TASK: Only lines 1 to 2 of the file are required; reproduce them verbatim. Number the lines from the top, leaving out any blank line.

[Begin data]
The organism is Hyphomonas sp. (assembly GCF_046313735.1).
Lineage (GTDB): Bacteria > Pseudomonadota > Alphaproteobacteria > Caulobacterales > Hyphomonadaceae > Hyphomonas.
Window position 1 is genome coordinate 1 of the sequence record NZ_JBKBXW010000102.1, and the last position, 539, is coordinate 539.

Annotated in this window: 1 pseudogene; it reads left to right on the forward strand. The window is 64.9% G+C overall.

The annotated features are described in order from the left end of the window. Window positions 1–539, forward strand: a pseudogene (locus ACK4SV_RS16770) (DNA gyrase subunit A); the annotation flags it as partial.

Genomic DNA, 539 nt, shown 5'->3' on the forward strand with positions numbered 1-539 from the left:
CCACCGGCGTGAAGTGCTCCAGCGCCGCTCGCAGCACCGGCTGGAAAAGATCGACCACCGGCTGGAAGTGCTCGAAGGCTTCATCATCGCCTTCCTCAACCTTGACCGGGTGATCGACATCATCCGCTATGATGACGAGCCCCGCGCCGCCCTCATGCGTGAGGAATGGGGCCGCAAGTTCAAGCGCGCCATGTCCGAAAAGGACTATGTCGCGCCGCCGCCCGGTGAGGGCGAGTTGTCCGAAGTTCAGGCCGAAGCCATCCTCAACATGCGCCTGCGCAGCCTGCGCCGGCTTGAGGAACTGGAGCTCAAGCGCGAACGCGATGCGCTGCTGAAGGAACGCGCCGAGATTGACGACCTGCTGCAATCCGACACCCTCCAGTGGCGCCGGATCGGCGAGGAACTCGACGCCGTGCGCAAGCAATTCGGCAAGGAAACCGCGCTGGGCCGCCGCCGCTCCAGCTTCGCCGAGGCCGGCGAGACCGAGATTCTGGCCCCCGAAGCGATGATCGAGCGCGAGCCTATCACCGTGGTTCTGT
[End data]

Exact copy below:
The organism is Hyphomonas sp. (assembly GCF_046313735.1).
Lineage (GTDB): Bacteria > Pseudomonadota > Alphaproteobacteria > Caulobacterales > Hyphomonadaceae > Hyphomonas.